PEI

Police can demand roadside breath sample from any driver as of December

Starting later this year, Island police can ask any driver for a roadside breath sample, even if the driver does not appear to be intoxicated.

'I'd welcome' anything to deter or detect impaired driving, says RCMP officer

RCMP Staff Sgt. Kevin Baillie says he expects police will begin asking for roadside breath samples any time there's been a serious or fatal collision. (Katerina Georgieva/CBC)

Starting later this year, Island police can ask any driver for a roadside breath sample, even if the driver does not appear to be intoxicated.

The new powers come from federal Bill C-46, which received royal assent on June 21. The law goes hand-in-hand with the upcoming legalization of cannabis, and comes into force in December (180 days after receiving royal assent).

RCMP Staff Sgt. Kevin Baillie said it's a useful step, but Island Mounties intend to use their new power with discretion.

Baillie hopes powers used 'wisely'

"Impaired driving continues to be a fairly serious problem in Prince Edward Island, and any other tool we can put in our toolbox to maybe help deter, or detect impaired driving, I think I'd welcome," Baillie said.

Baillie said some people might see the new powers as an invasion of privacy, as officers don't need to smell alcohol or cannabis or see signs of impairment to ask for the breath sample.

"I can understand why some people are a little bit concerned by this change in the law," he said. "I'm hopeful the police will use this new power wisely. Certainly I don't think we'll ever see a situation where every driver that's stopped will be asked to provide a roadside breath sample."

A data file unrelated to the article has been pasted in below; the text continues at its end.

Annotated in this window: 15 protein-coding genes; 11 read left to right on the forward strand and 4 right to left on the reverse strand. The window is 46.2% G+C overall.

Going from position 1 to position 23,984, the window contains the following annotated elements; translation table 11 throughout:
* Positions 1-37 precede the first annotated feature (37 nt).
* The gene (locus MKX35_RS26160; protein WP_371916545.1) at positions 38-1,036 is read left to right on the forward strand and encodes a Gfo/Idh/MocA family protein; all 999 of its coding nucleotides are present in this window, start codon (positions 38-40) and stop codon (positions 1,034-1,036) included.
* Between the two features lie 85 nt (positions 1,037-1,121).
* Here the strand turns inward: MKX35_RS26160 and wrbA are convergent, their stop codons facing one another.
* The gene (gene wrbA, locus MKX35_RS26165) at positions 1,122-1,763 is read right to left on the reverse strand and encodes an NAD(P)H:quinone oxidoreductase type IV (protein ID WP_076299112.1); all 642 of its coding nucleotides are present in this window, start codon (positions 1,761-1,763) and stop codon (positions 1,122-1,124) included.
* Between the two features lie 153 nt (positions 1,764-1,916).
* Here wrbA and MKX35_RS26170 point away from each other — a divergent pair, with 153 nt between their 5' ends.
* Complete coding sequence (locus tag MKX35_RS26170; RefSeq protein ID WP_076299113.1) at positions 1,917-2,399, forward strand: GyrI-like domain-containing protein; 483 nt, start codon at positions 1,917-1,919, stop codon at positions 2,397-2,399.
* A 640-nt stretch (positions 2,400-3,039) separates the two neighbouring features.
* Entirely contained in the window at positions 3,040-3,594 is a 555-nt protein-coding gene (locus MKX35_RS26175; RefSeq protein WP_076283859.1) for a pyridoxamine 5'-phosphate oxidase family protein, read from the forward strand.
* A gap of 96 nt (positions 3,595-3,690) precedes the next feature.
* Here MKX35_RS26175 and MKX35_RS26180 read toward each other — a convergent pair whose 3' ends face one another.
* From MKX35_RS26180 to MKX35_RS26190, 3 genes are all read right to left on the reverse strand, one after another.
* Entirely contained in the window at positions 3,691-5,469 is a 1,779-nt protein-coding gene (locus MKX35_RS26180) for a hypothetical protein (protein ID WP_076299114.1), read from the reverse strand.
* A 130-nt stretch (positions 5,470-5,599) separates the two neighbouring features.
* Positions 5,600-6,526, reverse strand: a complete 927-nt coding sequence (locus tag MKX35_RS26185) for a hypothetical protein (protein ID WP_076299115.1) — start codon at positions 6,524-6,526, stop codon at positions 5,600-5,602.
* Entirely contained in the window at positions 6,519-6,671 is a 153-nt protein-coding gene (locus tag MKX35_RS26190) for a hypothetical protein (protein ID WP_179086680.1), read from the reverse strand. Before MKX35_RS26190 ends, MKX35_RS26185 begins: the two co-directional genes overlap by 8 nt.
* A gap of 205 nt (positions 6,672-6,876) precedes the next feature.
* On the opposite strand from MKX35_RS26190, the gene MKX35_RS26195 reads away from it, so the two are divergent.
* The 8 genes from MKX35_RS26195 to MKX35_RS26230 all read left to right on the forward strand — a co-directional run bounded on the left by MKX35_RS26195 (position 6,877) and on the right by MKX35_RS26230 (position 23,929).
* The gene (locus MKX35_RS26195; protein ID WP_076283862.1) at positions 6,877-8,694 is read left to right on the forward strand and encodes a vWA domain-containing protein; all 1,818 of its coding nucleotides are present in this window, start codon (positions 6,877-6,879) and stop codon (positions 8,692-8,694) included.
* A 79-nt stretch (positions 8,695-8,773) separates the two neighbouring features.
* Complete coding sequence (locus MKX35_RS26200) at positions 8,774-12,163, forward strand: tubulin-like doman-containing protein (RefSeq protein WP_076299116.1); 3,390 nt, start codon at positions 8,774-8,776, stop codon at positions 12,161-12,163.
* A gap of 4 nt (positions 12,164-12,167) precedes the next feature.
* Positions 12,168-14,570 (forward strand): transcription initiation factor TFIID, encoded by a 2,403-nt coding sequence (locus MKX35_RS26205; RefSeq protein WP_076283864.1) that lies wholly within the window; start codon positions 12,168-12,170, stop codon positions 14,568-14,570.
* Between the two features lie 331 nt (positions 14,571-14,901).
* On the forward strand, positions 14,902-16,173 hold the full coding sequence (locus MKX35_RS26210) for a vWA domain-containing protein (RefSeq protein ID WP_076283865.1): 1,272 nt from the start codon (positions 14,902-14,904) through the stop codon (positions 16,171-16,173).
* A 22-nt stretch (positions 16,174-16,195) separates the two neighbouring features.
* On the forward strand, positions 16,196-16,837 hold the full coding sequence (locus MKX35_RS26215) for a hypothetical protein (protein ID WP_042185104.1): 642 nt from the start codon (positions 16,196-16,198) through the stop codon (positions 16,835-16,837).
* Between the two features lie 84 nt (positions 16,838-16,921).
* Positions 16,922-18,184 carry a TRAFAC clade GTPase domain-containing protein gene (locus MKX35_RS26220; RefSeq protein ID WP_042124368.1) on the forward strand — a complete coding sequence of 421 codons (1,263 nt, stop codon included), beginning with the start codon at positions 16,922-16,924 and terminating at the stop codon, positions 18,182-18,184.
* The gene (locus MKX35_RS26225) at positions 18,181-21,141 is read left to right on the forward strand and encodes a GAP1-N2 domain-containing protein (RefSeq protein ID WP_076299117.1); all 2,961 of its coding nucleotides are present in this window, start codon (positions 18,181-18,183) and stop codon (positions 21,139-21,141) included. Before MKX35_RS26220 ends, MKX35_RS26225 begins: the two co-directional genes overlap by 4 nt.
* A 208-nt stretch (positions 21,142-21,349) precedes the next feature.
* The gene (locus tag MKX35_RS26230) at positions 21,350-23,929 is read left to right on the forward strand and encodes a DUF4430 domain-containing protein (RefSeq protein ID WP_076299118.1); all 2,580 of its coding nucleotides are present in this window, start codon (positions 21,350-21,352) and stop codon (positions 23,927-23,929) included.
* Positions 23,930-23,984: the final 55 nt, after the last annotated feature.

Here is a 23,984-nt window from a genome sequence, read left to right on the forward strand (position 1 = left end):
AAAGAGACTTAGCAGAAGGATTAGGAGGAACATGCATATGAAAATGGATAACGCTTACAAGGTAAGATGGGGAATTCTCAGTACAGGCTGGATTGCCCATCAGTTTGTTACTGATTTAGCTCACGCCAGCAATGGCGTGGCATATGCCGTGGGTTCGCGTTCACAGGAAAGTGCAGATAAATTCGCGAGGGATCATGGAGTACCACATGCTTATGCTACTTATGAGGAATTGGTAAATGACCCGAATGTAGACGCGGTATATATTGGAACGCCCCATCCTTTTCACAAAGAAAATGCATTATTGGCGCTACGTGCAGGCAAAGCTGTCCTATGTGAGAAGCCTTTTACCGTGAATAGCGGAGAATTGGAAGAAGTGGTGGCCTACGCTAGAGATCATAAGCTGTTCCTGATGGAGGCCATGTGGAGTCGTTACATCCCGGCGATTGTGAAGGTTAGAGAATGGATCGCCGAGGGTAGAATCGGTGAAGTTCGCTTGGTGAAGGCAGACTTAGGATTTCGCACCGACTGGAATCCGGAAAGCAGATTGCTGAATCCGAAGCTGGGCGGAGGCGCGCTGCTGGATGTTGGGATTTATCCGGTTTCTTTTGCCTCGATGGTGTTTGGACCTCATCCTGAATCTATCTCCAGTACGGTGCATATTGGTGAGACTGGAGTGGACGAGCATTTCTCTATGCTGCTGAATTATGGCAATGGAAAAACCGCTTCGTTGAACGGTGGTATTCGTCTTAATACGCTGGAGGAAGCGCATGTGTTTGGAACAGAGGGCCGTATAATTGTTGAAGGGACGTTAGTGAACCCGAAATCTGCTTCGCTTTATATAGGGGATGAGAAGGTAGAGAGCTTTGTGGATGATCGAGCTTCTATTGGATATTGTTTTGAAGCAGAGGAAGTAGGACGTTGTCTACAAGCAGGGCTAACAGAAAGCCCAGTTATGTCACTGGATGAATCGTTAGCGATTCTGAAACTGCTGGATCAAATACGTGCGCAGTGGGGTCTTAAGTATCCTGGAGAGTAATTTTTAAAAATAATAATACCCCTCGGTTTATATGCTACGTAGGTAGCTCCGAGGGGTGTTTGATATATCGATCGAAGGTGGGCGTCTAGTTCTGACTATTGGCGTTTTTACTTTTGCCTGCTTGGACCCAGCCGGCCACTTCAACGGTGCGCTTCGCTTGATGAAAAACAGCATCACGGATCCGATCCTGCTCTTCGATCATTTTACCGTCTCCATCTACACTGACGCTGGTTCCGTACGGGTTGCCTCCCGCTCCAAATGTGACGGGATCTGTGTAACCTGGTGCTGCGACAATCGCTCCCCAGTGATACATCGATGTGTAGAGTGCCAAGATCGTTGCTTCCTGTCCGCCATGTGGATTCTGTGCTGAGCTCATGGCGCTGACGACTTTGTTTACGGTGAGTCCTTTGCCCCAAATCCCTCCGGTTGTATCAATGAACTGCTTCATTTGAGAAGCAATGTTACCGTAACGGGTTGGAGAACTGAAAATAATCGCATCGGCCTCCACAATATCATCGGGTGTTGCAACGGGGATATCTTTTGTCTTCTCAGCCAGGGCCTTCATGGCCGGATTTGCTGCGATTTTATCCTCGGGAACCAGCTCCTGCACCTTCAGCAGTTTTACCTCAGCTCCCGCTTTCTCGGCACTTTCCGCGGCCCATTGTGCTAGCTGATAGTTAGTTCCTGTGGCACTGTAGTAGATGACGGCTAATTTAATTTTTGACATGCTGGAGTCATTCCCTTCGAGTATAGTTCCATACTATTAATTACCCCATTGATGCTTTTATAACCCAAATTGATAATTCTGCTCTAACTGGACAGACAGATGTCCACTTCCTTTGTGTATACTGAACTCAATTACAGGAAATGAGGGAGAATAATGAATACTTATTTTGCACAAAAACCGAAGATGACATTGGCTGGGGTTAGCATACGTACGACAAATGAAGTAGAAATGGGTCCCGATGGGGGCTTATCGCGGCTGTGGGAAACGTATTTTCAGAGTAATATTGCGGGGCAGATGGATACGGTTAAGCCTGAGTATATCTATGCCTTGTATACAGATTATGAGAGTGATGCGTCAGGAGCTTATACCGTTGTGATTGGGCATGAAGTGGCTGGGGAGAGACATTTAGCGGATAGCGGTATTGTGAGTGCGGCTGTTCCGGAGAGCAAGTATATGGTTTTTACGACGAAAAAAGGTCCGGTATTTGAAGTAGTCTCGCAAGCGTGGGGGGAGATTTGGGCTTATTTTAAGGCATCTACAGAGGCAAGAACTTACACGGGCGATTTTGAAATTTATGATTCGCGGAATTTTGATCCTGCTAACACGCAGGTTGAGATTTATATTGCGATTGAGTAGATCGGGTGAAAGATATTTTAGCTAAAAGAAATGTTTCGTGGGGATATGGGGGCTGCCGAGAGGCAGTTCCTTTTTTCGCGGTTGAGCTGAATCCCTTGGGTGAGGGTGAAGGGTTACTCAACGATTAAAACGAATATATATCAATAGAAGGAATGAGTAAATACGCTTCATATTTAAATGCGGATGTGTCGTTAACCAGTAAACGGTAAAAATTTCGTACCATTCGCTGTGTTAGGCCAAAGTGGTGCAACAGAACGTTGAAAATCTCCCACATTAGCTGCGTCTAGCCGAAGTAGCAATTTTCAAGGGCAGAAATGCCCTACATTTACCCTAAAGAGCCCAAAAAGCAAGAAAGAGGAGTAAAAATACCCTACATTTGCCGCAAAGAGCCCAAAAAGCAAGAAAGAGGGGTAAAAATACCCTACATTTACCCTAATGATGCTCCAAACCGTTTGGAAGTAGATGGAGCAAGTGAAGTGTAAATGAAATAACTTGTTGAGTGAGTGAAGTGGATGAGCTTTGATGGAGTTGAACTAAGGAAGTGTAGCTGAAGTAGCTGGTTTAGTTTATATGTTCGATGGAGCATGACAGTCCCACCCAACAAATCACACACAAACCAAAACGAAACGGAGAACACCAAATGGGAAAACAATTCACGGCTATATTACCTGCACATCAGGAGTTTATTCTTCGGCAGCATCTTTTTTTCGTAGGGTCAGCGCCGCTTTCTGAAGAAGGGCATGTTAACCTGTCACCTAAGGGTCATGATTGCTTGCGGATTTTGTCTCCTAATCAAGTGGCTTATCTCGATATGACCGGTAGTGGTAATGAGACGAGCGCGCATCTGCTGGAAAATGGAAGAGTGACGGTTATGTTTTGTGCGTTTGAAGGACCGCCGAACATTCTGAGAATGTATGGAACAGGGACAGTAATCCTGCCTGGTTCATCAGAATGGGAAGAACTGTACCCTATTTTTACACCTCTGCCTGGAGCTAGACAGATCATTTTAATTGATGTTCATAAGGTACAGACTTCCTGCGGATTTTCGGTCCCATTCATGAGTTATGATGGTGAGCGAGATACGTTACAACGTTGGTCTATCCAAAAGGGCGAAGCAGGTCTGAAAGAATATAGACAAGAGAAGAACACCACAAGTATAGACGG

New law could help police and public

However, he said he expects officers will begin asking for breath samples in fatal or serious collisions, or any instance where there's any suspicion of alcohol consumption. 

And Baillie said there will be cases where the new law will help police and the public.

"In some of the more serious cases ... I think it's almost in the public interest to obtain a breath sample from anybody who was driving a motor vehicle."

More P.E.I. news

Corrections

  • A previous version of this story incorrectly stated that the law comes into effect on June 28. In fact, it takes effect in December.
    Jun 27, 2018 12:04 PM AT

With files from Brian Higgins

now